Climate Advocates Ring Alarm After U.K. Budget Falls Short
(Bloomberg) -- In a year when the U.K. is hosting global climate talks and pressing others to adopt more ambitious goals, Chancellor of the Exchequer Rishi Sunak offered little in the way of fresh cash or ideas in his budget.
Environmental advocates were largely disappointed by the lack of spending announced on Wednesday. On Thursday, Exchequer Secretary Kemi Badenoch added to their concerns when she said a new 25 billion pound ($35 billion) tax benefit for companies that invest in the U.K. won’t have green strings attached, potentially opening the door to new fossil fuel investments.
Sunak’s new “super deduction” will effectively pay companies to invest in the U.K. by reducing their taxable profits by 130%. When Badenoch was asked by lawmakers how she would ensure that didn’t drive investment in carbon-intensive industries, she replied that there was no way to prevent that.
“What we’re not going to do is to strangle our economic recovery with regulation that’s not necessary when the government has already set out a big strategy and emphasized this priority for our transition to net zero,” she said. “What we are focused on right now is protecting jobs and livelihoods.”
Her comments were described as “deeply alarming” by Green Party lawmaker Caroline Lucas.
In his speech, Sunak said that net zero would become a key plank of government economic policy as he instructed the Bank of England to align its monetary policy toolkit with the government’s target to eliminate greenhouse gas pollution by 2050.
The central bank has been criticized over its pandemic rescue program and last year it acknowledged that its corporate bond buying program is in line with 3.5 degrees Celsius of global warming -- far exceeding the temperature goals laid out in the Paris Agreement aimed at avoiding the worst effects of climate change.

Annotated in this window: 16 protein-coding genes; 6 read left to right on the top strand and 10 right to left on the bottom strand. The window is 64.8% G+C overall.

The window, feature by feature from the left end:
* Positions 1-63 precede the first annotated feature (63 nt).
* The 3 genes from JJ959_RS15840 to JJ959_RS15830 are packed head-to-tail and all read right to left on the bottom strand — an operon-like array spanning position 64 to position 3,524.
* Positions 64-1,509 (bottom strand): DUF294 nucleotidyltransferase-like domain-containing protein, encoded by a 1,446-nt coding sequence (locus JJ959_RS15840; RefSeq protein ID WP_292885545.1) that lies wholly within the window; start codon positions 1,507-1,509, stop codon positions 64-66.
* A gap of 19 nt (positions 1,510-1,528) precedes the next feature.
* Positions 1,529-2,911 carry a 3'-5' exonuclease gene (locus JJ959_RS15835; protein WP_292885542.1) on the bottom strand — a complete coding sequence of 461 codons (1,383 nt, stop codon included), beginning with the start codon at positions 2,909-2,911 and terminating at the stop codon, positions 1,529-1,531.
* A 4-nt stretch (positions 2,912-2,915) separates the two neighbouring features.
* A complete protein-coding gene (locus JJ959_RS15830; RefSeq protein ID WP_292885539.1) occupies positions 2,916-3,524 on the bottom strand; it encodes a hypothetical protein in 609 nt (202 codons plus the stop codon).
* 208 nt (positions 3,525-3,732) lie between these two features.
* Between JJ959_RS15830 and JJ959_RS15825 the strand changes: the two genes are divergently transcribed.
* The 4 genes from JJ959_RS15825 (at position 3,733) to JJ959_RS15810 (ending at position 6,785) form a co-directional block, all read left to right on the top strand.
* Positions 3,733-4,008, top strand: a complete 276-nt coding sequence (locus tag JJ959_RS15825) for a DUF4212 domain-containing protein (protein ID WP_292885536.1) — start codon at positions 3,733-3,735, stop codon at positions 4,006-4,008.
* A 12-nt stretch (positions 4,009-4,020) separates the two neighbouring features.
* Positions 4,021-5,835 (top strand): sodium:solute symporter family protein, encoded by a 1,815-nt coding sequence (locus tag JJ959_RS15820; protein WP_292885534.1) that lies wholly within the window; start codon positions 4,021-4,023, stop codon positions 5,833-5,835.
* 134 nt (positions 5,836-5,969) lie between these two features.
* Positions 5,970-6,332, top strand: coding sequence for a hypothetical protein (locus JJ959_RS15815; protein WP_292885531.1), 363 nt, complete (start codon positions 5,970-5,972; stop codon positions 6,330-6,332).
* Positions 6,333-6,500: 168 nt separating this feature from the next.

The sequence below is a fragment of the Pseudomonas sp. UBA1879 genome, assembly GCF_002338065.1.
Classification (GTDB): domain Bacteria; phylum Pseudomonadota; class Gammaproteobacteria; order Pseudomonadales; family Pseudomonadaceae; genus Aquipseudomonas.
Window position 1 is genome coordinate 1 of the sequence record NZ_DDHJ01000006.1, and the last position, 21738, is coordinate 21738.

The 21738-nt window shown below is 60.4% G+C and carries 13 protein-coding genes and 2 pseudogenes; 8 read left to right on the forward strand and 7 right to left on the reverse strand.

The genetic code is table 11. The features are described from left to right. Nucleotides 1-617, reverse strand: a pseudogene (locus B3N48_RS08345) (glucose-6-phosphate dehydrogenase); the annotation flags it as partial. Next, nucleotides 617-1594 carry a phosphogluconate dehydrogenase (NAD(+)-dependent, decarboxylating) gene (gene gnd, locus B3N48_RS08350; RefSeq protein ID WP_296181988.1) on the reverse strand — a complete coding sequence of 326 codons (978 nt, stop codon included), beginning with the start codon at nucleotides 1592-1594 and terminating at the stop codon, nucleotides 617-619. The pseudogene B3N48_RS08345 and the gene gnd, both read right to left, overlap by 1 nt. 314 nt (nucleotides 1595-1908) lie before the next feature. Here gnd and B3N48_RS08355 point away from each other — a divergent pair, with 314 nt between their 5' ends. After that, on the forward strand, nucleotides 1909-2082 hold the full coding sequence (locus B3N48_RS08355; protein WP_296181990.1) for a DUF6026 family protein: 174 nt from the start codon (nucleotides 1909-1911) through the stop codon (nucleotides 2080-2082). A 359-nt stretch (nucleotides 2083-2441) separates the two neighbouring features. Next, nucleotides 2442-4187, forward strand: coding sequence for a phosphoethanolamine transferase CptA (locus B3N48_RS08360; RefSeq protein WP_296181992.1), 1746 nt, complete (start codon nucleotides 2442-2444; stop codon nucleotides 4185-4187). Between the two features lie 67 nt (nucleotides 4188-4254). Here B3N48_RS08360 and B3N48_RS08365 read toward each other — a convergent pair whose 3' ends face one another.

Sunak also announced plans for new green retail bonds and a National Infrastructure Bank with 12 billion pounds ($16.8 billion) of capital. He mentioned a new taskforce that would seek to boost the market for voluntary carbon offsets.
Yet the budget didn’t include new spending on a home insulation program that is seen as crucial to meeting climate goals. Last month, the government confirmed it was cutting funding for the Green Homes Grant, which helps homeowners switch to more environmentally friendly heating systems.
“Meeting the most ambitious climate change targets of any major economy will require more ambition,” said Emma Pinchbeck, chief executive of the trade body Energy U.K. “We need a concerted, cross-government approach,” she said, “particularly on how to make our buildings energy efficient and low carbon.”
Sunak also canceled a planned increase of a tax on auto fuel for the 11th year in a row, in a bid to reduce costs for consumers. A decade of fixed gasoline duties has increased U.K. carbon dioxide emissions by as much as 5%, according to analysis by the website Carbon Brief.
The budget didn’t address cutting the value-added tax on green products such as solar panels. Advocates including The Daily Express newspaper have called for the levy to be cut in order to deliver a “green Brexit” as the U.K. leaves the European Union.
The most impact could come from changing the central bank’s mandate. The BoE is set to be the first in the western world to incorporate climate into its monetary policy remit, according to Positive Money, a group that campaigned for the shift.
“The government’s economic policy objective has changed. Last year, it was leveling up the regions, now it’s leveling up and net zero, so that’s significant overall,” said Nick Robins, professor of sustainable finance and the London School of Economics and Political Science.
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